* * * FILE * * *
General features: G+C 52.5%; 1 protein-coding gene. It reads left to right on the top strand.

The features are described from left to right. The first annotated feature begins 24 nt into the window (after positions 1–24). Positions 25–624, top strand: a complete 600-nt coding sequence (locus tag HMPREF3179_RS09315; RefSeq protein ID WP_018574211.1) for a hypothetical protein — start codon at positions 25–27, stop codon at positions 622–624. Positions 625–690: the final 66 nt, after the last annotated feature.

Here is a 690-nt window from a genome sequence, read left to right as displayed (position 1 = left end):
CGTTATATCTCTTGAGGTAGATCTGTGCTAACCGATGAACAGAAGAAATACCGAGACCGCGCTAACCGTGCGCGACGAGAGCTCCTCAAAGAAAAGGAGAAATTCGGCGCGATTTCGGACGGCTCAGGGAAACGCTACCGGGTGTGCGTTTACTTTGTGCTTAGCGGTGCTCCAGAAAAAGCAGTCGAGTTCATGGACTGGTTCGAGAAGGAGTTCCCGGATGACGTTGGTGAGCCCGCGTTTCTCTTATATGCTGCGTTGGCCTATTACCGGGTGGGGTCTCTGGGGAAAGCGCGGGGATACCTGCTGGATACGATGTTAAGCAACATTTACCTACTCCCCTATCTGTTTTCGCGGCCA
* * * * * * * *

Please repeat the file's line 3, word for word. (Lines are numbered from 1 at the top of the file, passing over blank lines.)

Here is a 690-nt window from a genome sequence, read left to right as displayed (position 1 = left end):